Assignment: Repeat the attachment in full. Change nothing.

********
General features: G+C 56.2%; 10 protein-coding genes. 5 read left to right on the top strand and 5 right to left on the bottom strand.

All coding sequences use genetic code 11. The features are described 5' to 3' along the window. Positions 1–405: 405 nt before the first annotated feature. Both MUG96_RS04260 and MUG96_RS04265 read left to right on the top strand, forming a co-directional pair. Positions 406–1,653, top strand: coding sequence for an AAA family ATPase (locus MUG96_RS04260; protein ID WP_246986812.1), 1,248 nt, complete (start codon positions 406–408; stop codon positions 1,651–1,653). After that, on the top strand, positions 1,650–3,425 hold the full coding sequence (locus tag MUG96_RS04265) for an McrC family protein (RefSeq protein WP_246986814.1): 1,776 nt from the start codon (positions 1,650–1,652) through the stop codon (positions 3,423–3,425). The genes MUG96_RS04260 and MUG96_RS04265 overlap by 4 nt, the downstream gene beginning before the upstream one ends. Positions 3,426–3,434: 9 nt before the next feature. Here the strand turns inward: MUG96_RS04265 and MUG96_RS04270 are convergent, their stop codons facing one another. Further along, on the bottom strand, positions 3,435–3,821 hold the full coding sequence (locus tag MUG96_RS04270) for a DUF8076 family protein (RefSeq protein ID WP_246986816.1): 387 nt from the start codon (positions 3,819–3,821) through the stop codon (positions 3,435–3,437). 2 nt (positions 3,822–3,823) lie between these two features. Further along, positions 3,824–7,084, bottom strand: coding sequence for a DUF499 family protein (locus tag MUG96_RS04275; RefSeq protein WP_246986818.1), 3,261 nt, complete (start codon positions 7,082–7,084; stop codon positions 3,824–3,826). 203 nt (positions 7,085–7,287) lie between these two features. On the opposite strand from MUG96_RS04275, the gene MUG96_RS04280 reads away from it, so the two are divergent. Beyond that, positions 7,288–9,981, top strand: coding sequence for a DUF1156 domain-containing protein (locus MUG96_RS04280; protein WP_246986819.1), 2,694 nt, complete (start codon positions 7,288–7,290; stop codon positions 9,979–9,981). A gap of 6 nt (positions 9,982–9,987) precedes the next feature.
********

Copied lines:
General features: G+C 56.2%; 10 protein-coding genes. 5 read left to right on the top strand and 5 right to left on the bottom strand.

All coding sequences use genetic code 11. The features are described 5' to 3' along the window. Positions 1–405: 405 nt before the first annotated feature. Both MUG96_RS04260 and MUG96_RS04265 read left to right on the top strand, forming a co-directional pair. Positions 406–1,653, top strand: coding sequence for an AAA family ATPase (locus MUG96_RS04260; protein ID WP_246986812.1), 1,248 nt, complete (start codon positions 406–408; stop codon positions 1,651–1,653). After that, on the top strand, positions 1,650–3,425 hold the full coding sequence (locus tag MUG96_RS04265) for an McrC family protein (RefSeq protein WP_246986814.1): 1,776 nt from the start codon (positions 1,650–1,652) through the stop codon (positions 3,423–3,425). The genes MUG96_RS04260 and MUG96_RS04265 overlap by 4 nt, the downstream gene beginning before the upstream one ends. Positions 3,426–3,434: 9 nt before the next feature. Here the strand turns inward: MUG96_RS04265 and MUG96_RS04270 are convergent, their stop codons facing one another. Further along, on the bottom strand, positions 3,435–3,821 hold the full coding sequence (locus tag MUG96_RS04270) for a DUF8076 family protein (RefSeq protein ID WP_246986816.1): 387 nt from the start codon (positions 3,819–3,821) through the stop codon (positions 3,435–3,437). 2 nt (positions 3,822–3,823) lie between these two features. Further along, positions 3,824–7,084, bottom strand: coding sequence for a DUF499 family protein (locus tag MUG96_RS04275; RefSeq protein WP_246986818.1), 3,261 nt, complete (start codon positions 7,082–7,084; stop codon positions 3,824–3,826). 203 nt (positions 7,085–7,287) lie between these two features. On the opposite strand from MUG96_RS04275, the gene MUG96_RS04280 reads away from it, so the two are divergent. Beyond that, positions 7,288–9,981, top strand: coding sequence for a DUF1156 domain-containing protein (locus MUG96_RS04280; protein WP_246986819.1), 2,694 nt, complete (start codon positions 7,288–7,290; stop codon positions 9,979–9,981). A gap of 6 nt (positions 9,982–9,987) precedes the next feature.